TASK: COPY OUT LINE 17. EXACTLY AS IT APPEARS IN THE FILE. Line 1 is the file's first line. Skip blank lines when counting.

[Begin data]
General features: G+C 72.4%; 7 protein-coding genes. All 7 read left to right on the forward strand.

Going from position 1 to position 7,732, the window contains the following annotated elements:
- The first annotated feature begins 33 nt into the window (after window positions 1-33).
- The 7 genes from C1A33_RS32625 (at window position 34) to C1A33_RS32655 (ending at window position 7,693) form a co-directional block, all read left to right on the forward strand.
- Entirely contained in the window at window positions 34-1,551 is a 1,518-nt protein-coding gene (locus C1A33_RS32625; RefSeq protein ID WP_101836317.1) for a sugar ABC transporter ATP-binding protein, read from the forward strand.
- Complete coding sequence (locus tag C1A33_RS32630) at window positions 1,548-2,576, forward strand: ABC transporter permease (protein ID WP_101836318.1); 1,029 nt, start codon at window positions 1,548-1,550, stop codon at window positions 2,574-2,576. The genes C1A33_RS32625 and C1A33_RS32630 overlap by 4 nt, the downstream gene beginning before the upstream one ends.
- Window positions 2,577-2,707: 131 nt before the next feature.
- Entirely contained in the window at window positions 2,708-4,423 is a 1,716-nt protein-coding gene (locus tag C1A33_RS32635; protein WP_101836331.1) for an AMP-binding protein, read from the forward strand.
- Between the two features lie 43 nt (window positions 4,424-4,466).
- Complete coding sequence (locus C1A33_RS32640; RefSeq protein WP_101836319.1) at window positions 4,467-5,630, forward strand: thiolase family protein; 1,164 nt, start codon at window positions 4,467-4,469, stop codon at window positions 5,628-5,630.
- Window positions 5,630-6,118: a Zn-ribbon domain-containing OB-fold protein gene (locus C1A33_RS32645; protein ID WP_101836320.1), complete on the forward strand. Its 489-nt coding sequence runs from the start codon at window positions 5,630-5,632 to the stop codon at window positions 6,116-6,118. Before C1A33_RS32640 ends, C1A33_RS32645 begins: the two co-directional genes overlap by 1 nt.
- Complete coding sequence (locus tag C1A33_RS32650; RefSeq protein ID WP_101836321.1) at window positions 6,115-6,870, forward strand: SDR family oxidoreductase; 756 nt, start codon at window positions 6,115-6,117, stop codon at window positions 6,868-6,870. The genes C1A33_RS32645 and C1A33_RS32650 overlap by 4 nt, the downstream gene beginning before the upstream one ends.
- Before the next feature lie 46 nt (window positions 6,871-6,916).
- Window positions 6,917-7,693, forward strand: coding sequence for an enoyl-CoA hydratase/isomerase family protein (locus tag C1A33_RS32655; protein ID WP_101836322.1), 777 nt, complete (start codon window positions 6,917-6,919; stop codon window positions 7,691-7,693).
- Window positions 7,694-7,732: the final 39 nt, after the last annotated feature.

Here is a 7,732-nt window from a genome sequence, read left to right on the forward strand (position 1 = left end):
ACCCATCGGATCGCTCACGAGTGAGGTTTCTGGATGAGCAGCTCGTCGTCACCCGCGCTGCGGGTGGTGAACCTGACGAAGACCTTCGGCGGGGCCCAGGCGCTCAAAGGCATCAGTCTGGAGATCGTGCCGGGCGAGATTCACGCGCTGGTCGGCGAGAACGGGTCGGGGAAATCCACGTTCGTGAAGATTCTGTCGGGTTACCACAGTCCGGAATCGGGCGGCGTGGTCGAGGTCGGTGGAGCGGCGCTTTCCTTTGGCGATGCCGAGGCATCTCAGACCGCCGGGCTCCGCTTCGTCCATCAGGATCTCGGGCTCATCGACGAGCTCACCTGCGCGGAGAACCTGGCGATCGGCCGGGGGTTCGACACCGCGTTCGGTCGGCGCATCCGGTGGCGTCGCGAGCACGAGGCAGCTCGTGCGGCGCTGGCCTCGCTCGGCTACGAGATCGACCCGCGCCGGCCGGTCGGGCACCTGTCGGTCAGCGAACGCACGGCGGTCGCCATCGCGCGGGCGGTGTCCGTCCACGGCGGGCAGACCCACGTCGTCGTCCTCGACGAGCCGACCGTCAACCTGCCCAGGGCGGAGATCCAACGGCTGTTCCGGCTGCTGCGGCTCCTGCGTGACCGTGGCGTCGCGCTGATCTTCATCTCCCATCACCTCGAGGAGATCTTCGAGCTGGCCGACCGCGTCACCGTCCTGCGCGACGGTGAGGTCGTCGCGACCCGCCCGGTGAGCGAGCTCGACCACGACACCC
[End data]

ACCCATCGGATCGCTCACGAGTGAGGTTTCTGGATGAGCAGCTCGTCGTCACCCGCGCTGCGGGTGGTGAACCTGACGAAGACCTTCGGCGGGGCCCAGGCGCTCAAAGGCATCAGTCTGGAGATCGTGCCGGGCGAGATTCACGCGCTGGTCGGCGAGAACGGGTCGGGGAAATCCACGTTCGTGAAGATTCTGTCGGGTTACCACAGTCCGGAATCGGGCGGCGTGGTCGAGGTCGGTGGAGCGGCGCTTTCCTTTGGCGATGCCGAGGCATCTCAGACCGCCGGGCTCCGCTTCGTCCATCAGGATCTCGGGCTCATCGACGAGCTCACCTGCGCGGAGAACCTGGCGATCGGCCGGGGGTTCGACACCGCGTTCGGTCGGCGCATCCGGTGGCGTCGCGAGCACGAGGCAGCTCGTGCGGCGCTGGCCTCGCTCGGCTACGAGATCGACCCGCGCCGGCCGGTCGGGCACCTGTCGGTCAGCGAACGCACGGCGGTCGCCATCGCGCGGGCGGTGTCCGTCCACGGCGGGCAGACCCACGTCGTCGTCCTCGACGAGCCGACCGTCAACCTGCCCAGGGCGGAGATCCAACGGCTGTTCCGGCTGCTGCGGCTCCTGCGTGACCGTGGCGTCGCGCTGATCTTCATCTCCCATCACCTCGAGGAGATCTTCGAGCTGGCCGACCGCGTCACCGTCCTGCGCGACGGTGAGGTCGTCGCGACCCGCCCGGTGAGCGAGCTCGACCACGACACCC